For now the Chinese government’s top priority is to secure reliable supplies of oil (and other resources) and here I see the potential for rising international tensions. The Chinese have acquired 12 oil concessions in Sudan and Chad, and also in Iran where they will finance the development of large new oilfields.

Gary Shilling: The China-US Collision Course

Now, if you look at a map of the Middle East , it is obvious that China’s move into the Middle East will put it on a geopolitical collision course with the US. China is also embarking on trade and political initiatives in Latin America (Venezuela) and Africa (Angola) in order to secure oil supplies and other resources, which won’t please the US.

I am certainly not predicting the immediate onset of a Third World War, but an arms build-up is inevitable, in my opinion, with rising tension to follow. Another point to consider is that, whereas inflation may largely be a wartime phenomenon, it is also true that numerous countries have suffered from very high inflation or hyperinflation in times of peace, due to expansionary monetary and fiscal policies.

An example would be the Latin American continent in the 1980s. I have to point out that, at that time in Latin America, deflation did indeed occur. But it didn’t come about through a decline in the domestic price level. In fact, domestic prices of stocks, real estate, and goods were all inflating or hyper inflating, but since the currency collapse exceeded the domestic price increases, in US dollar terms – then a strong currency – prices declined and enormous bargains became available at the end of the 1980s in the Latin American asset markets.

The same phenomenon had taken place during the Weimar hyperinflation period. Domestic prices were hyper inflating but collapsed in US dollars or in gold, as a result of a steep decline in the exchange rate of the German Mark. In the German Weimar hyperinflation period, an index of German share prices (1913=100) rose from 126 in January 1918 to 531,300,000 in September 1923, and 23,680,000 million in November1923 amidst extremely high volatility.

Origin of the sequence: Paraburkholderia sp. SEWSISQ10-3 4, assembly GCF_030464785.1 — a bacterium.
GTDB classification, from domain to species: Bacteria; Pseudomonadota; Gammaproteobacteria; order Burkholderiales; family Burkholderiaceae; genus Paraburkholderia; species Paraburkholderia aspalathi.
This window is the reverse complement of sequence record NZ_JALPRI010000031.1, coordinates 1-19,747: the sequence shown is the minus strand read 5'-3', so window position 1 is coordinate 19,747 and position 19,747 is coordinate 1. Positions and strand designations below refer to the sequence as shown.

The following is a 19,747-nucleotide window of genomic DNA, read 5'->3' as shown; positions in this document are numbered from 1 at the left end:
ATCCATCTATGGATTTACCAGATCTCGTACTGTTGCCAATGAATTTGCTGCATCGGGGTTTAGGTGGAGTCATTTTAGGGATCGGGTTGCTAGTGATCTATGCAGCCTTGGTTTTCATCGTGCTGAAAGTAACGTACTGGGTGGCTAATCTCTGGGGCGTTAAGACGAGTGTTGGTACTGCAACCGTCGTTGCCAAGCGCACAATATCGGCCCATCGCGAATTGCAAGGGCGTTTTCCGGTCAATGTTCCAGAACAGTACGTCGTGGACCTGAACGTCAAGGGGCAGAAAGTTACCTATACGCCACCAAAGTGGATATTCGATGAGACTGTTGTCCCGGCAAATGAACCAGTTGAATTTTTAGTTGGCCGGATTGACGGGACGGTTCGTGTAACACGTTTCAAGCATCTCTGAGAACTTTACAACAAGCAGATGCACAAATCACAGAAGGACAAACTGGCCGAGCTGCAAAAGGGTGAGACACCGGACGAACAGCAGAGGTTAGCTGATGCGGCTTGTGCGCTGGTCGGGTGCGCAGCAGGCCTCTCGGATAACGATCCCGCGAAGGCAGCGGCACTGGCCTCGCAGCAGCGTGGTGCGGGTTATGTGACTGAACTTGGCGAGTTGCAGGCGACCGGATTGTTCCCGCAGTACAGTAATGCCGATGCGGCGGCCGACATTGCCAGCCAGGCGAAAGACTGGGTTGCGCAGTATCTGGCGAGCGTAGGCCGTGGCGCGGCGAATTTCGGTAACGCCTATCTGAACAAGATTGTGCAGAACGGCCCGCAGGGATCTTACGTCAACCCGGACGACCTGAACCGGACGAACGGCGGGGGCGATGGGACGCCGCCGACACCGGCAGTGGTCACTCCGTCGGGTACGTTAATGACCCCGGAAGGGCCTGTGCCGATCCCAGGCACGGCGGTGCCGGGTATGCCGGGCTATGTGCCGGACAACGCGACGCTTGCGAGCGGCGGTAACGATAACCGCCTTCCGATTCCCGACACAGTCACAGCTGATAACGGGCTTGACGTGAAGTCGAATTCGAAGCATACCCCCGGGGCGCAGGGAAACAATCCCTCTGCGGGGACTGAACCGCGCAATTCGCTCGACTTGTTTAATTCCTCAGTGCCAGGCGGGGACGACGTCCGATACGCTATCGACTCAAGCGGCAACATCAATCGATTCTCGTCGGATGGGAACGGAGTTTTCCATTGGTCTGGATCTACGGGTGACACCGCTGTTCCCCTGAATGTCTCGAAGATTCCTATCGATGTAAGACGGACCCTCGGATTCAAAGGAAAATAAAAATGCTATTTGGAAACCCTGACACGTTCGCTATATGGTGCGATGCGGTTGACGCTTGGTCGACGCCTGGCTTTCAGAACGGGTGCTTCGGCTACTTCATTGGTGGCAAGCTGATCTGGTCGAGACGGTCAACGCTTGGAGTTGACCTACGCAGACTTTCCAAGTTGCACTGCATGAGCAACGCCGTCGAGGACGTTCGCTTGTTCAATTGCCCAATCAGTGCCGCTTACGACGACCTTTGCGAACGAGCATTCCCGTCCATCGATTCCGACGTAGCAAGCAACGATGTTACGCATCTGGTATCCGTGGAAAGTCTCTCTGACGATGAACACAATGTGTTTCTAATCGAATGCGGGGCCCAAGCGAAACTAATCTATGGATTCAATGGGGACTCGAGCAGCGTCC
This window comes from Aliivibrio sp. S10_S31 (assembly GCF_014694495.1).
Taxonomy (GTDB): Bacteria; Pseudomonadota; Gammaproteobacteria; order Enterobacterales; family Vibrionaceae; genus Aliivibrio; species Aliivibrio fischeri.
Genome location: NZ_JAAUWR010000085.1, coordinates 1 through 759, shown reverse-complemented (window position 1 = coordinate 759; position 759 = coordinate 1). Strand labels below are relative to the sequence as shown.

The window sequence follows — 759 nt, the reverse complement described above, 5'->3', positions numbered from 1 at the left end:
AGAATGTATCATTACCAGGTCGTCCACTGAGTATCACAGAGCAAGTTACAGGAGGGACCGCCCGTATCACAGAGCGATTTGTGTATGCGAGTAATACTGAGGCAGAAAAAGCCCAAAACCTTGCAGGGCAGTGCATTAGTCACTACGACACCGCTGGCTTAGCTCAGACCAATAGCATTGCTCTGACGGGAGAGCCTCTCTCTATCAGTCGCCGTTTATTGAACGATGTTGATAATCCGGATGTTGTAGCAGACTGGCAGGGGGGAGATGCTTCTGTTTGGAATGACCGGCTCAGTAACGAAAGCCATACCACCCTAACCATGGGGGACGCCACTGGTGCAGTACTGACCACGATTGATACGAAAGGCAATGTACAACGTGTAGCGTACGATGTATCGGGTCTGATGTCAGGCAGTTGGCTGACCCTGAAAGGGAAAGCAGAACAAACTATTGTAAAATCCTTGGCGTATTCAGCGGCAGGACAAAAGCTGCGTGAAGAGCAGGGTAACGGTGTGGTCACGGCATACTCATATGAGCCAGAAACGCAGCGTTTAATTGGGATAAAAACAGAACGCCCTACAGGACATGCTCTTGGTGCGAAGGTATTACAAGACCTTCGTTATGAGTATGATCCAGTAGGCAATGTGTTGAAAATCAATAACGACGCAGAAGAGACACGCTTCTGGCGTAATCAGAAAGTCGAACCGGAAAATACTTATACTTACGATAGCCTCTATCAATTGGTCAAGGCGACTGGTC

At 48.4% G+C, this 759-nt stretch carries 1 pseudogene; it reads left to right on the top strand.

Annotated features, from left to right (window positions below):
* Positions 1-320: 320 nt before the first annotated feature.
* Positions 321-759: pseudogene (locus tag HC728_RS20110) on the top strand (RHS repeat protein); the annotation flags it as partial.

But in dollar terms, because of the currency depreciation, the same index (1913=100) fell from 101.55 in January 1918 to 2.72 in October 1922, before recovering to 39.36 in November 1923. So, if governments print too much money, and if credit expands dramatically, as has been the norm in the US in recent times, inflation is certainly also possible in peacetime. So, I am wondering whether you have ever considered that your US deflation scenario may play itself out not by the US price level declining in absolute terms, but by the dollar declining against a hard currency such as gold.

In this instance, US domestic prices would increase, but in strong currency terms (gold, the Swiss Franc, Asian currencies, possibly) the US price level would fall. I mention this because, today, I can buy most goods in the US with my Euros at a much lower level than two years ago. Even real estate would be cheaper in Euros than two years ago, while the S&P in Euros would hardly be dearer than when it was at its low point in October 2002. Similarly, whereas the Indian stock market is making new highs in Rupee terms, but in US dollars the market is still below its 1994 level, simply because until 2004 the Rupee was weak against the US dollar.